Computer Vision

Computer Vision (CV) involves techniques, including Deep Learning, that allow computers to “see” and process image data in a useful way. CV is of growing interest due to the explosion in image and video data being created and the rise of GPU-accelerated computing allowing its analysis. This vital discipline is making new kinds of analytics and experiences possible. Examples include:

  • Identifying cancer in x-ray images
  • Tagging friends and family in a personal photo library
  • Scrutinizing video for evidence of lurking equipment defects
  • Localizing objects out in the world using three-dimensional capture technology such as LiDAR

Primary Techniques 

Image classification – determines whether an image satisfies a given criteria of interest. Examples include examining medical images for consistency with diagnoses and searching the frame of a video for a specific object.

Object detection and segmentation – identifies and locates multiple objects, of varying sizes, within a single image.

Generative Adversarial Networks – generates new, synthetic images by pitting two models against one another. One model generates images and another discerns whether a given image is real or synthetic.  It is very useful – for many purposes — to be able to generate brand new images that plausibly could have come from your training dataset.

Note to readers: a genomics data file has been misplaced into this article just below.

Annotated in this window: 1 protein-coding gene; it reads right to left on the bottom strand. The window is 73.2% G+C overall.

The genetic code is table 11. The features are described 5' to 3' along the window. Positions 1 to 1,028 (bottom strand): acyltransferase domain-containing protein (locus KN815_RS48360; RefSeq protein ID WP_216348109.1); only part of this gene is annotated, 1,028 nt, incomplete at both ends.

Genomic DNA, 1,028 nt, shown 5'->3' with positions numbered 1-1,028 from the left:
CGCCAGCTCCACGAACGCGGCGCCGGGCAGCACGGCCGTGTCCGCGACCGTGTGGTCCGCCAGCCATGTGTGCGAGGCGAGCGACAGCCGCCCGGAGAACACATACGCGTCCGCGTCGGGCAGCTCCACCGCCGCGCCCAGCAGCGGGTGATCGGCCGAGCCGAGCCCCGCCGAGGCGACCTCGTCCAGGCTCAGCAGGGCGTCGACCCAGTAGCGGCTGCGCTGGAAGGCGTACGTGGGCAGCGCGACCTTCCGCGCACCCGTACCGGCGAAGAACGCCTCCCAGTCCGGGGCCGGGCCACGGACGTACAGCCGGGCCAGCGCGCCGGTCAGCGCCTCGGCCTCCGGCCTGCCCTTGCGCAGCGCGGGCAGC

Computer vision techniques like these are also applicable to video data and three-dimensional data, with cutting-edge CV applications to autonomous vehicles and three-dimensional inputs such as LiDAR.


Image and video analysis and understanding – Anywhere image data is available, CV techniques can provide insights and support downstream analysis. Examples include:
Image classification

  • Object detection and metadata generation
  • Image deduplication and record linking
  • Automatic captioning

Geospatial analytics and remote sensing – Whether examining two-dimensional satellite imagery or three-dimensional LiDAR data captured by a drone or land vehicle, computer vision techniques can extract useful higher-level constructs from raw image data. Examples include:

  • Meteorology and climatology
  • Augmented reality

Case Studies

  • Iris: object detection
  • Blackmarker: document redaction support
  • Falcon: Lidar exploration
  • Lottie: Objects, classification, facial recognition, image similarity,
  • Geospatial: analysis of snow depth and type using satellite imagery